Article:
Mobile food records are currently used to determine the nutrition of healthy subjects. To determine the accuracy of such records, we evaluated the nutritional composition of a test meal (noodles and fruit juice) and a hospital meal (Japanese set meal) using two types of mobile food records. Eighteen healthy subjects (2 males and 16 females) were enrolled. Using these diets and validated nutrient-composition information, we evaluated the accuracy of the dietary assessments made by two dietary-record applications, Asken® and Calomeal®, over 5 days. For the test meal, the values provided by the two applications were close to the actual values. In contrast, for the hospital meal, the values provided by the two applications were approximately 1.5 times higher than the actual values. A linear-mixed-model analysis showed that the total energy, carbohydrate, and salt contents were significantly overestimated in the hospital meal. Protein also tended to be overestimated, while the fat content was not significantly overestimated. Furthermore, the total energy and fat contents increased significantly over time. No association with age was observed. A comparison of the coefficients of variation (CVs) for each nutrient in the hospital meal indicated that the fat levels were significantly higher than those in the test meal. In conclusion, the accuracy of mobile food records depends on the type of meal. Our data will provide lessons for the use of meal-recording applications in special cases, such as hospital food.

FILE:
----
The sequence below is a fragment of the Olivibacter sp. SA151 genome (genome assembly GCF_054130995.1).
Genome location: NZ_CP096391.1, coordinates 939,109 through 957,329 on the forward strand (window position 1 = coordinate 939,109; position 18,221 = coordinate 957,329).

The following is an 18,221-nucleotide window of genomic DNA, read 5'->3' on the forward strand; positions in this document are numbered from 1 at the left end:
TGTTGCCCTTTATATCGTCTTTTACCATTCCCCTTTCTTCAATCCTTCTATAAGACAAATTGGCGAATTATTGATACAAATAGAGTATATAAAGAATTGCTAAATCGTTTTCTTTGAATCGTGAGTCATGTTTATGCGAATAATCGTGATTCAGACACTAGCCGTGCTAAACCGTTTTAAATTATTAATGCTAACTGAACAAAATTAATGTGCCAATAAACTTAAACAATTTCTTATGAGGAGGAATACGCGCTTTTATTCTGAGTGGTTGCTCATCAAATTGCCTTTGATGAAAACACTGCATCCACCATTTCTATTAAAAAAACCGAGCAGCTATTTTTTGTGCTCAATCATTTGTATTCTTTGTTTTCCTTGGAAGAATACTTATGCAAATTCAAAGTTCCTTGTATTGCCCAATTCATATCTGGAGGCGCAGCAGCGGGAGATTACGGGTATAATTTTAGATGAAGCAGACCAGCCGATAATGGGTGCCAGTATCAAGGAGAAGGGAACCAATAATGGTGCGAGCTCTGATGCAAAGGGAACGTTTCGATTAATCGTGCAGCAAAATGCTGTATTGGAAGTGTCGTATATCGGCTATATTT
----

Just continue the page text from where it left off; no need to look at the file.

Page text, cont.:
Keywords: hospital food; mobile food records.